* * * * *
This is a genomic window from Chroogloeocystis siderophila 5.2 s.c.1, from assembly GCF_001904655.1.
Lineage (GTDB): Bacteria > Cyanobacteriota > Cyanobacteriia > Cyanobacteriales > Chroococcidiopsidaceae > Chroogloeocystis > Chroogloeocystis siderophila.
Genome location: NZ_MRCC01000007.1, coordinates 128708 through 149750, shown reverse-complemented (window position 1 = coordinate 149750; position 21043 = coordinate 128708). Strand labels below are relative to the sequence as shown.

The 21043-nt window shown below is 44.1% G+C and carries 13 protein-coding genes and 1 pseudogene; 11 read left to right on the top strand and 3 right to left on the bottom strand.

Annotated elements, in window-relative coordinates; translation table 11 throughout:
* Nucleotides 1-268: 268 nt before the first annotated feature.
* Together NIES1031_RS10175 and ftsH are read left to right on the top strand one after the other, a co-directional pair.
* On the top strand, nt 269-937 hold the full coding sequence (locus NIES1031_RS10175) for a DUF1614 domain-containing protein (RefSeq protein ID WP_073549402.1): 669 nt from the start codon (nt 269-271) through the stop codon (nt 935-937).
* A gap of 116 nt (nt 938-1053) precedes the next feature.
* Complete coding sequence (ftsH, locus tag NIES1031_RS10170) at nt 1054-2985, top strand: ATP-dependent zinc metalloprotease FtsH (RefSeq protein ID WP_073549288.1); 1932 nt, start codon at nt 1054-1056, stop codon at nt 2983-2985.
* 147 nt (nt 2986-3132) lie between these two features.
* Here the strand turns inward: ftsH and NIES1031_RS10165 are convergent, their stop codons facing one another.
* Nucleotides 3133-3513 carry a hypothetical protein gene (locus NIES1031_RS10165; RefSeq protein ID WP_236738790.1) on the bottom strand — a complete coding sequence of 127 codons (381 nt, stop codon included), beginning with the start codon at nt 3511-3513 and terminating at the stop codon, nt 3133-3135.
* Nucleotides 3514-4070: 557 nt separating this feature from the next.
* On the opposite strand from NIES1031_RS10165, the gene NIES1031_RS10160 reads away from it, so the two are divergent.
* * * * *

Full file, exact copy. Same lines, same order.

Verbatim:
This is a genomic window from Chroogloeocystis siderophila 5.2 s.c.1, from assembly GCF_001904655.1.
Lineage (GTDB): Bacteria > Cyanobacteriota > Cyanobacteriia > Cyanobacteriales > Chroococcidiopsidaceae > Chroogloeocystis > Chroogloeocystis siderophila.
Genome location: NZ_MRCC01000007.1, coordinates 128708 through 149750, shown reverse-complemented (window position 1 = coordinate 149750; position 21043 = coordinate 128708). Strand labels below are relative to the sequence as shown.

The 21043-nt window shown below is 44.1% G+C and carries 13 protein-coding genes and 1 pseudogene; 11 read left to right on the top strand and 3 right to left on the bottom strand.

Annotated elements, in window-relative coordinates; translation table 11 throughout:
* Nucleotides 1-268: 268 nt before the first annotated feature.
* Together NIES1031_RS10175 and ftsH are read left to right on the top strand one after the other, a co-directional pair.
* On the top strand, nt 269-937 hold the full coding sequence (locus NIES1031_RS10175) for a DUF1614 domain-containing protein (RefSeq protein ID WP_073549402.1): 669 nt from the start codon (nt 269-271) through the stop codon (nt 935-937).
* A gap of 116 nt (nt 938-1053) precedes the next feature.
* Complete coding sequence (ftsH, locus tag NIES1031_RS10170) at nt 1054-2985, top strand: ATP-dependent zinc metalloprotease FtsH (RefSeq protein ID WP_073549288.1); 1932 nt, start codon at nt 1054-1056, stop codon at nt 2983-2985.
* 147 nt (nt 2986-3132) lie between these two features.
* Here the strand turns inward: ftsH and NIES1031_RS10165 are convergent, their stop codons facing one another.
* Nucleotides 3133-3513 carry a hypothetical protein gene (locus NIES1031_RS10165; RefSeq protein ID WP_236738790.1) on the bottom strand — a complete coding sequence of 127 codons (381 nt, stop codon included), beginning with the start codon at nt 3511-3513 and terminating at the stop codon, nt 3133-3135.
* Nucleotides 3514-4070: 557 nt separating this feature from the next.
* On the opposite strand from NIES1031_RS10165, the gene NIES1031_RS10160 reads away from it, so the two are divergent.